nearby in order to identify three corpses. Each of the corpses was by

itself in a "small wooden casket." The corpses had been those of Hitler

and Herr and Frau Goebbels. Mengershausen claims to have "clearly

recognized" Hitler by the shape of the head, the distinctive shape of

the nose and the missing feet. "From the distance" he had not been able

to see if Hitler's jaw had still been there. The whole "viewing of the

bodies" had lasted for less than two minutes.

Once again, Mengershausen is telling a story--in great detail as

usual--that simply does not fit the circumstances. It is impossible that

Mengershausen was able to detect the "distinctive shape of Hitler's

nose." The nose, like all the other soft tissues of the face, the torso

and the extremities, must surely have burned away during the relatively

long cremation process. A skull that is exposed to strong heat can

preserve its bony shape for quite some time, but not its distinctive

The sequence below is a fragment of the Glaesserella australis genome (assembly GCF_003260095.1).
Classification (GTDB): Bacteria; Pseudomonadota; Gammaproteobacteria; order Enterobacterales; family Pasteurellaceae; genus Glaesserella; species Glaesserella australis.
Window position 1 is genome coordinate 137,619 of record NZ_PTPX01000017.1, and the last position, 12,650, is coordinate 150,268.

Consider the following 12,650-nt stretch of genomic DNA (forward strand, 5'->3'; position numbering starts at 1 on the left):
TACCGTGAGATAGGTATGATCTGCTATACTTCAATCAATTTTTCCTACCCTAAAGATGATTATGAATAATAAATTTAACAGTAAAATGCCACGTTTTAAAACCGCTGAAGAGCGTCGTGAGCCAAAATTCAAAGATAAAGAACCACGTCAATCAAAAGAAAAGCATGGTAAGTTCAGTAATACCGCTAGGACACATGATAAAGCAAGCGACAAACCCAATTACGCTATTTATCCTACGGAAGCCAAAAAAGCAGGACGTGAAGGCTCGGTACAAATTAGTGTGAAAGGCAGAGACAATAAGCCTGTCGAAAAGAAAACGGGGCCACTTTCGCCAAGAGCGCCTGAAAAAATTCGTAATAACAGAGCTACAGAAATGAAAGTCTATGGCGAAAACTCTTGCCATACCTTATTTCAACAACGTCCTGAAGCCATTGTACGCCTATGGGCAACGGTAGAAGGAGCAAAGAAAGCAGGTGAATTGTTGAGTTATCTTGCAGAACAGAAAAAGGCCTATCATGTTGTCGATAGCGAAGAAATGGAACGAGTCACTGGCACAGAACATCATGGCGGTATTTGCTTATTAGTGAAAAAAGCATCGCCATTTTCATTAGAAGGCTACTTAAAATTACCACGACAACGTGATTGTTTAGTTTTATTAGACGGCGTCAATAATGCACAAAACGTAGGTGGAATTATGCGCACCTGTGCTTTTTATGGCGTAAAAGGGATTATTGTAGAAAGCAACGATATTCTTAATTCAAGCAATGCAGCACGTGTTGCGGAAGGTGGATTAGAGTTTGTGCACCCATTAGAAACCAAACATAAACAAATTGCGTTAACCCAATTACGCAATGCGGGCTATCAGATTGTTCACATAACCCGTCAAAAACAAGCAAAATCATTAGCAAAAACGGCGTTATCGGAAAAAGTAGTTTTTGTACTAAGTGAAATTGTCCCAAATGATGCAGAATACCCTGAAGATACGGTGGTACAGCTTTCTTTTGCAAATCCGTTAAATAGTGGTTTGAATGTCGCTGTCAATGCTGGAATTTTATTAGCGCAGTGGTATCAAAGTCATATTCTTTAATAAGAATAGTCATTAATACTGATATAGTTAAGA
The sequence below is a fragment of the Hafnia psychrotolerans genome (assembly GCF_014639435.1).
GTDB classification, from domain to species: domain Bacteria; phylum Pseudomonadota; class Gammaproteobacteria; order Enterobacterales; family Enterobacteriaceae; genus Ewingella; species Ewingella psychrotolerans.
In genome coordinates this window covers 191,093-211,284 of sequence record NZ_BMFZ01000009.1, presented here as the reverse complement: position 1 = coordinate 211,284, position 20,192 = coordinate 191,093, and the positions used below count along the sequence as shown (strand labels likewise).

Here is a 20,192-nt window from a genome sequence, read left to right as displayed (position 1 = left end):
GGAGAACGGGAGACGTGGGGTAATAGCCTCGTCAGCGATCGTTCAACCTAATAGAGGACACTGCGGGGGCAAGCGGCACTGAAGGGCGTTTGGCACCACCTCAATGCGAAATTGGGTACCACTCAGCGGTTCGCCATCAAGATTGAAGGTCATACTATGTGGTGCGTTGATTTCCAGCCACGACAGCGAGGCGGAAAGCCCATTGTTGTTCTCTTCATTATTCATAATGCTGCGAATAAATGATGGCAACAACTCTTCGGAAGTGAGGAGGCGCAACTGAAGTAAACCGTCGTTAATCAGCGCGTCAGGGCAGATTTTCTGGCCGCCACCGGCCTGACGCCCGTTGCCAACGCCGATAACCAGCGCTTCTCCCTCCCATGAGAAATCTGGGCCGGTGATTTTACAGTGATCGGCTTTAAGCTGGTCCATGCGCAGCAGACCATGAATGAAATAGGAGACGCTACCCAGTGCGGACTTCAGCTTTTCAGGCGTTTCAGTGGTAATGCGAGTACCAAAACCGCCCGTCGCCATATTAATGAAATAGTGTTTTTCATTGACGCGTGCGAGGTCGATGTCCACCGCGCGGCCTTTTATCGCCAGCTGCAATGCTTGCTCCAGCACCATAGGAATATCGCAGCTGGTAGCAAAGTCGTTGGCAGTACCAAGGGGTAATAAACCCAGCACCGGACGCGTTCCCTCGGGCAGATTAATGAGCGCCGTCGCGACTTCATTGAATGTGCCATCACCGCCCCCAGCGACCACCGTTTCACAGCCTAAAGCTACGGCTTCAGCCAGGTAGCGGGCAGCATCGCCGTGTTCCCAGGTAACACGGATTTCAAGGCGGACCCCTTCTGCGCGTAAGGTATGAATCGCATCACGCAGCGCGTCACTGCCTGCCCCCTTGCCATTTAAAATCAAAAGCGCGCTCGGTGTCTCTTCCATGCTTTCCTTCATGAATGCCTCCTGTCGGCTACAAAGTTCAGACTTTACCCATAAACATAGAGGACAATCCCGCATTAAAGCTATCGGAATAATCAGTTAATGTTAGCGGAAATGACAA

features, which it takes from the soft tissue of the face.

There was another witness available in 1945, who had been as closely

involved in the final phase of the destruction of Adolf Hitler's and Eva

Braun's bodies as Harry Mengershausen, if not more closely. This witness

was Hermann Karnau,

who was a prisoner of the British. On November 13, 1953, Karnau

recounted, "In November 1945 I was taken from Esterwegwn to Berlin. Here

I was told by an officer of the Secret Service that I was to lend a hand

in the local search for Hitler's remains. However, this did not take

place because of the refusal of the Russians."

Hitler Overview * SPECIALS * Great CoverUps

Additional Perspectives * Another Theory

Did Hitler Escape The Bunker? * Hitler's Body

OUR CONCLUSION * Contradictions